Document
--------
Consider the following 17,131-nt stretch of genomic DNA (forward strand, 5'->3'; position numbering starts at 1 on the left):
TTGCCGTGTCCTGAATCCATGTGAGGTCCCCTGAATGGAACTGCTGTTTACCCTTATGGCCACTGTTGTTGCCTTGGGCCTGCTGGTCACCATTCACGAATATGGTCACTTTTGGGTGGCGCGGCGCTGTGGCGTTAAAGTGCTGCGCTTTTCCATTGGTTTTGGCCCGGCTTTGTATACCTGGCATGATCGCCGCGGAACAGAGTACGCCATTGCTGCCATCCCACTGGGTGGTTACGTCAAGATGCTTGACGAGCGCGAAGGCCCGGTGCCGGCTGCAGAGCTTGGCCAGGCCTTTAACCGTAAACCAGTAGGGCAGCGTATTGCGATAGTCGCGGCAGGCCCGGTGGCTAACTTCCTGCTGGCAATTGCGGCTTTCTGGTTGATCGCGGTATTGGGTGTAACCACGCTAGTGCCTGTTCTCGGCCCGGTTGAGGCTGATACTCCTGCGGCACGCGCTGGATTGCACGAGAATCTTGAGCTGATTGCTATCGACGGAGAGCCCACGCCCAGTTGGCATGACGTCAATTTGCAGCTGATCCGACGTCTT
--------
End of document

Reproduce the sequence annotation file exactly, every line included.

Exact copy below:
Consider the following 17,131-nt stretch of genomic DNA (forward strand, 5'->3'; position numbering starts at 1 on the left):
TTGCCGTGTCCTGAATCCATGTGAGGTCCCCTGAATGGAACTGCTGTTTACCCTTATGGCCACTGTTGTTGCCTTGGGCCTGCTGGTCACCATTCACGAATATGGTCACTTTTGGGTGGCGCGGCGCTGTGGCGTTAAAGTGCTGCGCTTTTCCATTGGTTTTGGCCCGGCTTTGTATACCTGGCATGATCGCCGCGGAACAGAGTACGCCATTGCTGCCATCCCACTGGGTGGTTACGTCAAGATGCTTGACGAGCGCGAAGGCCCGGTGCCGGCTGCAGAGCTTGGCCAGGCCTTTAACCGTAAACCAGTAGGGCAGCGTATTGCGATAGTCGCGGCAGGCCCGGTGGCTAACTTCCTGCTGGCAATTGCGGCTTTCTGGTTGATCGCGGTATTGGGTGTAACCACGCTAGTGCCTGTTCTCGGCCCGGTTGAGGCTGATACTCCTGCGGCACGCGCTGGATTGCACGAGAATCTTGAGCTGATTGCTATCGACGGAGAGCCCACGCCCAGTTGGCATGACGTCAATTTGCAGCTGATCCGACGTCTT